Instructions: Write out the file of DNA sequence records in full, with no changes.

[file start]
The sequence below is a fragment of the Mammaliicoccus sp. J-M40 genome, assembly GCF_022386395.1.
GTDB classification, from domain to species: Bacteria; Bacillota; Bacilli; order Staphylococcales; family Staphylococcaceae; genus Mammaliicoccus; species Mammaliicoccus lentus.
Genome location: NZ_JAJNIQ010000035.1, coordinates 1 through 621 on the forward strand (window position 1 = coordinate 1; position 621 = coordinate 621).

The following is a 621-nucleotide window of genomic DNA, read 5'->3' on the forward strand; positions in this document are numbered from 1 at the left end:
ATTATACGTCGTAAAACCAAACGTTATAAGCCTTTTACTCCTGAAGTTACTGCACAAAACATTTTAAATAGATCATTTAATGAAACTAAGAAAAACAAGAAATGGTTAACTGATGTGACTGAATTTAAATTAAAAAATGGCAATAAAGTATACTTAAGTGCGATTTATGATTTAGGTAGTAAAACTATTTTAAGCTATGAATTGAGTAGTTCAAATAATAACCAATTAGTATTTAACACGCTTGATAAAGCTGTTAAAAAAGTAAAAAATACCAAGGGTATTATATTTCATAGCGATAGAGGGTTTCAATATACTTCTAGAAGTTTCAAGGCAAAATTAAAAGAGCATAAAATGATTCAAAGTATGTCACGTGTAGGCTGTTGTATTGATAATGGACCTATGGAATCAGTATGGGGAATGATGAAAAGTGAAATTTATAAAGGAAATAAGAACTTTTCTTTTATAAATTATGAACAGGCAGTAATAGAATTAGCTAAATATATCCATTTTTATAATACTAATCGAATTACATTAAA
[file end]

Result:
The sequence below is a fragment of the Mammaliicoccus sp. J-M40 genome, assembly GCF_022386395.1.
GTDB classification, from domain to species: Bacteria; Bacillota; Bacilli; order Staphylococcales; family Staphylococcaceae; genus Mammaliicoccus; species Mammaliicoccus lentus.
Genome location: NZ_JAJNIQ010000035.1, coordinates 1 through 621 on the forward strand (window position 1 = coordinate 1; position 621 = coordinate 621).

The following is a 621-nucleotide window of genomic DNA, read 5'->3' on the forward strand; positions in this document are numbered from 1 at the left end:
ATTATACGTCGTAAAACCAAACGTTATAAGCCTTTTACTCCTGAAGTTACTGCACAAAACATTTTAAATAGATCATTTAATGAAACTAAGAAAAACAAGAAATGGTTAACTGATGTGACTGAATTTAAATTAAAAAATGGCAATAAAGTATACTTAAGTGCGATTTATGATTTAGGTAGTAAAACTATTTTAAGCTATGAATTGAGTAGTTCAAATAATAACCAATTAGTATTTAACACGCTTGATAAAGCTGTTAAAAAAGTAAAAAATACCAAGGGTATTATATTTCATAGCGATAGAGGGTTTCAATATACTTCTAGAAGTTTCAAGGCAAAATTAAAAGAGCATAAAATGATTCAAAGTATGTCACGTGTAGGCTGTTGTATTGATAATGGACCTATGGAATCAGTATGGGGAATGATGAAAAGTGAAATTTATAAAGGAAATAAGAACTTTTCTTTTATAAATTATGAACAGGCAGTAATAGAATTAGCTAAATATATCCATTTTTATAATACTAATCGAATTACATTAAA